It’s also great having something to show for your efforts, and with a string of quick wins you can easily build up to a much larger goal. It’s a lot like how I write now. My current RPG book — teasers here, here, and here — is being written in 2-hour bursts. In each session, I aim to finish one section of the book. Sometimes I’ll get 2-3 monsters done, sometimes it’s most of a background, but every session that I finish something is another thing off the checklist.

How’s this different from how I used to write? Before, I didn’t break down my tasks much, so in 2 hours I often worked on a bunch of sections, got demotivated, and lost my concentration. That kind of thing can lead to burnout. In other words, I’m talking about the tortoise’s approach to winning the race: slow and steady, and about breaking down that race into milestones. Each milestone is a victory in and of itself.

Life also takes up much of our hobby time, so when we have time, we need to use it wisely.

Your Next Quick Win

I’ll leave you with this thought. What small hobby project would give you the most satisfaction. Is it drawing that dungeon map you’ve been planning? Making a handout? Stating up an NPC? Or do you just need to run a short session over Google Hangouts to get everyone ready for a longer session?

Plan it. Do it. Celebrate your quick win.

Black Friday with Rising Phoenix

This Black Friday we have a massive 50% Off Sale on Drive Thru RPG.  This includes books compatible with Dungeons & Dragons and the Pathfinder Roleplaying Game, as well as stand-alone games, map tiles, and all of our Solo Adventures.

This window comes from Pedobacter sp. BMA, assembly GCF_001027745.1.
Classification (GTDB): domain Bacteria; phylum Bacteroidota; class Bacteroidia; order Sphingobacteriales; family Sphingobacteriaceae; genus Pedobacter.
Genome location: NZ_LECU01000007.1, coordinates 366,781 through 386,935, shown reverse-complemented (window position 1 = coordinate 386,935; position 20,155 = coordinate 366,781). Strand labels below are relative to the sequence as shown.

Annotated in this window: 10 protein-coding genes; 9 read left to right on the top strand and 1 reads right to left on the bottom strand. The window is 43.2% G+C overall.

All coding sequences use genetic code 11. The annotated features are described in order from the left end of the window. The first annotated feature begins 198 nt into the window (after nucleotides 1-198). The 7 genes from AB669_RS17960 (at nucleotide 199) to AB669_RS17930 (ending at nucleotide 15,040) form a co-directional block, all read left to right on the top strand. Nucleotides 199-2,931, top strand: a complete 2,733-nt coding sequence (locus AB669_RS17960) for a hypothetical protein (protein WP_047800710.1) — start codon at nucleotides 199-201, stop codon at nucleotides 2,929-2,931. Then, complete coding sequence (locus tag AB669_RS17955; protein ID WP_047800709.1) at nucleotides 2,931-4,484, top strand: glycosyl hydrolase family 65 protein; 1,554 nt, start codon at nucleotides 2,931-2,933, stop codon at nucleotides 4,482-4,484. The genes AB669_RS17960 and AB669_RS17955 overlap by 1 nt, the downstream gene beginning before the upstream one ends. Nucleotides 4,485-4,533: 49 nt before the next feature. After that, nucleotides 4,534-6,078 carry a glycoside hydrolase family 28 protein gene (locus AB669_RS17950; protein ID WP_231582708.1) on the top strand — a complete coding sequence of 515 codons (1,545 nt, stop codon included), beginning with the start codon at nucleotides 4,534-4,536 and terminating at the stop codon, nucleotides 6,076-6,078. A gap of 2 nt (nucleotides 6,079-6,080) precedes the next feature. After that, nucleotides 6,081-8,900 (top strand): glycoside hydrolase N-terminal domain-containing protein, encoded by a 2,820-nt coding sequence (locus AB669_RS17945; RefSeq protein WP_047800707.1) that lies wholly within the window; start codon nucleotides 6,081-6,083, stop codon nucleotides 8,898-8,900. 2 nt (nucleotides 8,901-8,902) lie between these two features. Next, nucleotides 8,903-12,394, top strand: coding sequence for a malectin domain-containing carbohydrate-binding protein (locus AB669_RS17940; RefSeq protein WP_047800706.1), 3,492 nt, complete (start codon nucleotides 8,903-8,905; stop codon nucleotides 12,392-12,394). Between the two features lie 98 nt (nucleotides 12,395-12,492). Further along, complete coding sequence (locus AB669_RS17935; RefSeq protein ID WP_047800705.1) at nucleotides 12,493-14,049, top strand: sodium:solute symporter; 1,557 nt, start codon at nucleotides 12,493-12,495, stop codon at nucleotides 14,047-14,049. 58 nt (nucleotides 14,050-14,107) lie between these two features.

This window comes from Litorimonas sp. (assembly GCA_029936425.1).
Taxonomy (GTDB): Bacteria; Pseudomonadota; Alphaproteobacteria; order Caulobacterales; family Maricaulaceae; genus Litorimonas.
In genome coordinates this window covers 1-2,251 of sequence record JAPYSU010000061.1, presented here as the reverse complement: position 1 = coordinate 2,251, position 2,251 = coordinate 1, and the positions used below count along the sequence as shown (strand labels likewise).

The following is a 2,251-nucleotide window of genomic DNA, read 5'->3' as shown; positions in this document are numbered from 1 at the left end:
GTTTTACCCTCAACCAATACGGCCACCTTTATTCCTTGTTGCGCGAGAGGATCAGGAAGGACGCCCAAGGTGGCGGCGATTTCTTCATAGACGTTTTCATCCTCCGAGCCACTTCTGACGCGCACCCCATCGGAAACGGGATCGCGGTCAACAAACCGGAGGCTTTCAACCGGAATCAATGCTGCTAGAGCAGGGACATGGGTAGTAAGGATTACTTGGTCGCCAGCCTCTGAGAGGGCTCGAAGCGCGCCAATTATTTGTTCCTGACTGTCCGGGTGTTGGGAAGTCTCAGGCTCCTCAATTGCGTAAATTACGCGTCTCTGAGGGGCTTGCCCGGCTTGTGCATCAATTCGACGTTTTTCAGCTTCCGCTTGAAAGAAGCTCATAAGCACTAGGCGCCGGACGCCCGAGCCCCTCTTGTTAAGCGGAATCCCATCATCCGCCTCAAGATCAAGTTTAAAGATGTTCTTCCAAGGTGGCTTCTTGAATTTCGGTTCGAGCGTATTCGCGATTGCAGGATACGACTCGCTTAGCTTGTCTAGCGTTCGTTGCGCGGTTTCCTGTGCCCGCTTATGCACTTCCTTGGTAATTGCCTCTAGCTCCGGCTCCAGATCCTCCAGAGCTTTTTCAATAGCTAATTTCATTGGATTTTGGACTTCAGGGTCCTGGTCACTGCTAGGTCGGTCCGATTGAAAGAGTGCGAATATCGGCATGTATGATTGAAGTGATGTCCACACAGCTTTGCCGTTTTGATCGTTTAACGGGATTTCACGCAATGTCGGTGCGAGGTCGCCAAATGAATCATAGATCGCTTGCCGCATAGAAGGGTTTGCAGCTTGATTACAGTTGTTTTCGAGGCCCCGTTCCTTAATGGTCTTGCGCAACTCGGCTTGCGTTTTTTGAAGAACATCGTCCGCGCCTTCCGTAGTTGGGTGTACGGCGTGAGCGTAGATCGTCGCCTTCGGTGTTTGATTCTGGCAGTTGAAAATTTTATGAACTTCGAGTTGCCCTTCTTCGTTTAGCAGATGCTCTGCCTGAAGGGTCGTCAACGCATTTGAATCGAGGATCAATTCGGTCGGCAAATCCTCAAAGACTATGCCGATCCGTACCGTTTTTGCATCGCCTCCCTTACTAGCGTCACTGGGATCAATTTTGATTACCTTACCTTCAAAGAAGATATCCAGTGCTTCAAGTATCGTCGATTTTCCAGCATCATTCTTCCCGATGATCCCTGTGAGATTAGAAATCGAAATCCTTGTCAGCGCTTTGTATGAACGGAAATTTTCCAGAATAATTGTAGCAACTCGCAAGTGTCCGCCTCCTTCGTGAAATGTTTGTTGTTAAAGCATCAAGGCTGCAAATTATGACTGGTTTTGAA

Looking for some unique gaming gift ideas? D20Radio.com has some excellent gamer gift ideas worth checking out.

Till next time, play good games!

Rodney Sloan
Rising Phoenix Games

Check out our store, subscribe to our newsletter for monthly updates, and visit us on our blog, our Facebook page and on Twitter.

Ocean Adventures in D&D, Part 3 – Sea Monsters

The Player’s Handbook, Dungeon Master’s Guide, and Monster Manual all provide great resources for undersea or ocean-based D&D campaigns. We’ve offered you an Undersea Guide to the Player’s Handbook and an Undersea Guide to the Dungeons Master’s Guide. Today we’ll be talking sea monsters with the Dungeons & Dragons Monster Manual.

rpg blog carnival logo

This week’s post is part of the RPG Blog Carnival. This month the carnival is hosted by NukeTown.com, and the theme is “All These Worlds.” Be sure to check them out and see what others have shared on the topic.

The Monster Manual is full of useful creatures for your undersea campaign, and the easiest way to access these is to refer to appendix B in the Dungeon Master’s Guide, which lists coastal and underwater monsters. Below is a list of suggestions for expanding on those lists.

Sea monsters
Image credits: Laura College

Aquatic and Amphibious Variants

Many creatures can become sea monsters by giving them the ability to breathe underwater and a swim speed. Twig blights could become seaweed blights, while you could replace a frost giant’s greataxe with a trident and call it a sea giant. Be careful with some monster abilities though, an ocean basilisk could pose a real problem for characters who can’t breathe underwater.

Undead Creatures

Most undead creatures can survive underwater, without any modification. Adding a swim speed is usually all that’s needed to make them effective threats. Ethereal undead, such as ghosts, can use their fly speed instead of a swimming speed, making them difficult to escape.



Constructs

Similar to the undead, constructs don’t need to breathe, so giving them a swimming speed is usually enough to make them useful. A homunculus might have a swimming tail instead of wings, while golems might be formed like sharks or dolphins, giving them a swimming speed and a reduced base speed. You can also replace some golem abilities with ones from other sea monsters; like giving a flesh golem tentacle attacks to replace its slam attacks.